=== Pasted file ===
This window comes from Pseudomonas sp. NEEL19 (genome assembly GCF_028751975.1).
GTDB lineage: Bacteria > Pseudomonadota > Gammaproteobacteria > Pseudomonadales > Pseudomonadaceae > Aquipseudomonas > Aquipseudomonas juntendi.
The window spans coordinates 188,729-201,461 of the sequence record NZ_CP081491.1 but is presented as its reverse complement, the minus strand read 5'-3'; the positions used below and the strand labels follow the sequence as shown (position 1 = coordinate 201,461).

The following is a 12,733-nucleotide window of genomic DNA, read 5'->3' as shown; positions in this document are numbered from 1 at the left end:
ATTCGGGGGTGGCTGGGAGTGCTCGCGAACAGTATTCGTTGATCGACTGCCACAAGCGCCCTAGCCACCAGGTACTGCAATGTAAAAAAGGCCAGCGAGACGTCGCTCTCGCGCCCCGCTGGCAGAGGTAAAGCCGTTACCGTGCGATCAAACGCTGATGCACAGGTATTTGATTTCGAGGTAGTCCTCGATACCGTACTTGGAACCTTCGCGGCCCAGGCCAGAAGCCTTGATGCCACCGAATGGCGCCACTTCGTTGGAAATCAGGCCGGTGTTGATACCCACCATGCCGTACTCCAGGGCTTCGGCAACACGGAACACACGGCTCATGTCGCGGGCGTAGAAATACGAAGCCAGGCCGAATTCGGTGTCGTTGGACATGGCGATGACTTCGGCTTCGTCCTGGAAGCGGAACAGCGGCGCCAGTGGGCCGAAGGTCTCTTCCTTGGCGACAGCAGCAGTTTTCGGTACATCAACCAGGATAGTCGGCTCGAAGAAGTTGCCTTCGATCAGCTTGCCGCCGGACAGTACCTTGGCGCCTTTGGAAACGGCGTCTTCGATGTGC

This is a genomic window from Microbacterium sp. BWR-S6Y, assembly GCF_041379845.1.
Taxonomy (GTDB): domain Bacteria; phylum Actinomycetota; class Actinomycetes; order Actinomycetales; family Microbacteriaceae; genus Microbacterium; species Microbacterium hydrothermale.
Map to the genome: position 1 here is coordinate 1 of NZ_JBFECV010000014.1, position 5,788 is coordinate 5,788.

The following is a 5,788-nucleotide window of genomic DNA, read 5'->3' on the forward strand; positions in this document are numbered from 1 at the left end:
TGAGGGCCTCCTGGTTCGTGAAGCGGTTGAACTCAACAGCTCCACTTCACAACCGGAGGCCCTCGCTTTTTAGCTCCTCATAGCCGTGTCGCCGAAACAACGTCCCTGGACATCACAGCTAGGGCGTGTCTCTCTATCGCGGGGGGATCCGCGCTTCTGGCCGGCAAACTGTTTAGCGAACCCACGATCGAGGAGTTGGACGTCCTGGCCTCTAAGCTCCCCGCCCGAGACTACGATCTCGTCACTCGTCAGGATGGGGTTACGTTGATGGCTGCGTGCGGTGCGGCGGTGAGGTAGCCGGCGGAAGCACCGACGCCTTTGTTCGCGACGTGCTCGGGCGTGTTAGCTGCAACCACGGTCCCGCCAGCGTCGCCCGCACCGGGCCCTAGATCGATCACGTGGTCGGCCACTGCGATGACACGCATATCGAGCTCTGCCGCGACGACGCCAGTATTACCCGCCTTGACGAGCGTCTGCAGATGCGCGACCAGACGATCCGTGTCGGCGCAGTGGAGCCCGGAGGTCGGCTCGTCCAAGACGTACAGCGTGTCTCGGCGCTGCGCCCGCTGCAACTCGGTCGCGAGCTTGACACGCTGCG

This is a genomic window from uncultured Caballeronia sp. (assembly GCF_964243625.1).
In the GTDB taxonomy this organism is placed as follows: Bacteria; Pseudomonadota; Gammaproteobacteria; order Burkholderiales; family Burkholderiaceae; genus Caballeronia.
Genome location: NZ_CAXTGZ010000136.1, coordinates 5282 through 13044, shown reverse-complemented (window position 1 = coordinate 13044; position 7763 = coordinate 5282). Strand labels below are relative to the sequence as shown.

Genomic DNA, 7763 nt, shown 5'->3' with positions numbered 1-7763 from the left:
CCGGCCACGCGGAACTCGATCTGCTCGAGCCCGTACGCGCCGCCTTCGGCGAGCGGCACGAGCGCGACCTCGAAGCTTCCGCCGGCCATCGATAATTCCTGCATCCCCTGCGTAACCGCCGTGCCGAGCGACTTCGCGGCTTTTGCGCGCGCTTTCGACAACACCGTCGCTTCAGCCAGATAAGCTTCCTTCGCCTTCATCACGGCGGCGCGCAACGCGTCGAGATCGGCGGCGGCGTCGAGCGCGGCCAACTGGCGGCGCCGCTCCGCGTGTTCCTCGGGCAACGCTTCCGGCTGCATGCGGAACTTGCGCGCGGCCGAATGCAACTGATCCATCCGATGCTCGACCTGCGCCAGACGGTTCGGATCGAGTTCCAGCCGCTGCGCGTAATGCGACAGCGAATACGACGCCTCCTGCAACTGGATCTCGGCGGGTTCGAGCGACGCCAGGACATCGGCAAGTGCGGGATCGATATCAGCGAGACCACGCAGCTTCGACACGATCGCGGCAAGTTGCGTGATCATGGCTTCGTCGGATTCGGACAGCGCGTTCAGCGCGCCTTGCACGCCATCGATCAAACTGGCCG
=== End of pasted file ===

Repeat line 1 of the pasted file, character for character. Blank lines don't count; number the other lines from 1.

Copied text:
This window comes from Pseudomonas sp. NEEL19 (genome assembly GCF_028751975.1).